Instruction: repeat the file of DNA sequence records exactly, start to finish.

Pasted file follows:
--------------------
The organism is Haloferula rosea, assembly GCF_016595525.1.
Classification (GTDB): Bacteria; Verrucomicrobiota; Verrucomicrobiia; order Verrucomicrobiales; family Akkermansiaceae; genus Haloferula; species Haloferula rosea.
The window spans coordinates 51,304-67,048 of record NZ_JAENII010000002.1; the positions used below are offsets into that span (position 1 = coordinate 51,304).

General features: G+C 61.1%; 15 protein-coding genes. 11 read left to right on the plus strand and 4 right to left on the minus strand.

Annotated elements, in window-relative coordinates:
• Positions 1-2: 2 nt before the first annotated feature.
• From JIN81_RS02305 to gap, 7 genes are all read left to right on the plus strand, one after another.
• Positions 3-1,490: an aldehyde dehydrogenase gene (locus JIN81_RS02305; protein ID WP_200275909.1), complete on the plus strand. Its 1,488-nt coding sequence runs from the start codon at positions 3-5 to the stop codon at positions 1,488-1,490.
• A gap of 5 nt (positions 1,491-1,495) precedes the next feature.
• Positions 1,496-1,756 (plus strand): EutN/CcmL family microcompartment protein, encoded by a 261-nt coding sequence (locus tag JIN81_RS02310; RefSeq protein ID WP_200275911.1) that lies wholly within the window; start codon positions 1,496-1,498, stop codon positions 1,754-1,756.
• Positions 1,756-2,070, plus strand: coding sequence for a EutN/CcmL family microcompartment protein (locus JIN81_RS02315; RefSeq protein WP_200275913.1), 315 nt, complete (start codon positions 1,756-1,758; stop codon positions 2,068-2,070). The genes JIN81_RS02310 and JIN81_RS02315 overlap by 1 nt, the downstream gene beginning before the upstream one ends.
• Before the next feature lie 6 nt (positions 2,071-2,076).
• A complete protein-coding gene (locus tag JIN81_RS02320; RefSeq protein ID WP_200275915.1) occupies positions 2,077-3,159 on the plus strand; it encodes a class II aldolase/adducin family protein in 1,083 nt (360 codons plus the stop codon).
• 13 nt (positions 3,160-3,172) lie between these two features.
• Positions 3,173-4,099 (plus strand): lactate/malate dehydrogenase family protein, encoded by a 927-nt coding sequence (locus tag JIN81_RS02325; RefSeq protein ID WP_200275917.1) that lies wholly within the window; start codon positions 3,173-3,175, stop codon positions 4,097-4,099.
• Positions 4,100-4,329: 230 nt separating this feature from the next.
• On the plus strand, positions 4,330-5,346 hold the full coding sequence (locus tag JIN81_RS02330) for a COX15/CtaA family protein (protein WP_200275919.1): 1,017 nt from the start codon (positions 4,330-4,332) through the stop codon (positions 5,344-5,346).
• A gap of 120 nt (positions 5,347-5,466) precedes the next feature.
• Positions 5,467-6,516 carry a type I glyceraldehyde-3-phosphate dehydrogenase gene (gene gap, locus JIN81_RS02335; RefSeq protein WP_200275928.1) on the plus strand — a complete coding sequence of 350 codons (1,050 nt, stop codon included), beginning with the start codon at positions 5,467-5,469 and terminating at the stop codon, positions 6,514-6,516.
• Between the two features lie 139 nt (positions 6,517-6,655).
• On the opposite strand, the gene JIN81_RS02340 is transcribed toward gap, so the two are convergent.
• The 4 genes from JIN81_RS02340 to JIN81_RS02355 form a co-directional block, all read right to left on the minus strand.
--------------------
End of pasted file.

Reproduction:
The organism is Haloferula rosea, assembly GCF_016595525.1.
Classification (GTDB): Bacteria; Verrucomicrobiota; Verrucomicrobiia; order Verrucomicrobiales; family Akkermansiaceae; genus Haloferula; species Haloferula rosea.
The window spans coordinates 51,304-67,048 of record NZ_JAENII010000002.1; the positions used below are offsets into that span (position 1 = coordinate 51,304).

General features: G+C 61.1%; 15 protein-coding genes. 11 read left to right on the plus strand and 4 right to left on the minus strand.

Annotated elements, in window-relative coordinates:
• Positions 1-2: 2 nt before the first annotated feature.
• From JIN81_RS02305 to gap, 7 genes are all read left to right on the plus strand, one after another.
• Positions 3-1,490: an aldehyde dehydrogenase gene (locus JIN81_RS02305; protein ID WP_200275909.1), complete on the plus strand. Its 1,488-nt coding sequence runs from the start codon at positions 3-5 to the stop codon at positions 1,488-1,490.
• A gap of 5 nt (positions 1,491-1,495) precedes the next feature.
• Positions 1,496-1,756 (plus strand): EutN/CcmL family microcompartment protein, encoded by a 261-nt coding sequence (locus tag JIN81_RS02310; RefSeq protein ID WP_200275911.1) that lies wholly within the window; start codon positions 1,496-1,498, stop codon positions 1,754-1,756.
• Positions 1,756-2,070, plus strand: coding sequence for a EutN/CcmL family microcompartment protein (locus JIN81_RS02315; RefSeq protein WP_200275913.1), 315 nt, complete (start codon positions 1,756-1,758; stop codon positions 2,068-2,070). The genes JIN81_RS02310 and JIN81_RS02315 overlap by 1 nt, the downstream gene beginning before the upstream one ends.
• Before the next feature lie 6 nt (positions 2,071-2,076).
• A complete protein-coding gene (locus tag JIN81_RS02320; RefSeq protein ID WP_200275915.1) occupies positions 2,077-3,159 on the plus strand; it encodes a class II aldolase/adducin family protein in 1,083 nt (360 codons plus the stop codon).
• 13 nt (positions 3,160-3,172) lie between these two features.
• Positions 3,173-4,099 (plus strand): lactate/malate dehydrogenase family protein, encoded by a 927-nt coding sequence (locus tag JIN81_RS02325; RefSeq protein ID WP_200275917.1) that lies wholly within the window; start codon positions 3,173-3,175, stop codon positions 4,097-4,099.
• Positions 4,100-4,329: 230 nt separating this feature from the next.
• On the plus strand, positions 4,330-5,346 hold the full coding sequence (locus tag JIN81_RS02330) for a COX15/CtaA family protein (protein WP_200275919.1): 1,017 nt from the start codon (positions 4,330-4,332) through the stop codon (positions 5,344-5,346).
• A gap of 120 nt (positions 5,347-5,466) precedes the next feature.
• Positions 5,467-6,516 carry a type I glyceraldehyde-3-phosphate dehydrogenase gene (gene gap, locus JIN81_RS02335; RefSeq protein WP_200275928.1) on the plus strand — a complete coding sequence of 350 codons (1,050 nt, stop codon included), beginning with the start codon at positions 5,467-5,469 and terminating at the stop codon, positions 6,514-6,516.
• Between the two features lie 139 nt (positions 6,517-6,655).
• On the opposite strand, the gene JIN81_RS02340 is transcribed toward gap, so the two are convergent.
• The 4 genes from JIN81_RS02340 to JIN81_RS02355 form a co-directional block, all read right to left on the minus strand.